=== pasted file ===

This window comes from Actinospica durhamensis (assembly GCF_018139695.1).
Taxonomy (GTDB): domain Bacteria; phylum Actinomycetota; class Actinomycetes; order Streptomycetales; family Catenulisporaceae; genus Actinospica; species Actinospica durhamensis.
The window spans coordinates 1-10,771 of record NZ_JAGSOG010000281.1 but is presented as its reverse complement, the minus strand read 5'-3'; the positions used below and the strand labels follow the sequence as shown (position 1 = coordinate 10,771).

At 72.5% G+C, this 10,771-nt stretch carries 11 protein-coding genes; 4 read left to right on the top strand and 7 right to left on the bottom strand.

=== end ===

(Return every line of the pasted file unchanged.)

This window comes from Actinospica durhamensis (assembly GCF_018139695.1).
Taxonomy (GTDB): domain Bacteria; phylum Actinomycetota; class Actinomycetes; order Streptomycetales; family Catenulisporaceae; genus Actinospica; species Actinospica durhamensis.
The window spans coordinates 1-10,771 of record NZ_JAGSOG010000281.1 but is presented as its reverse complement, the minus strand read 5'-3'; the positions used below and the strand labels follow the sequence as shown (position 1 = coordinate 10,771).

At 72.5% G+C, this 10,771-nt stretch carries 11 protein-coding genes; 4 read left to right on the top strand and 7 right to left on the bottom strand.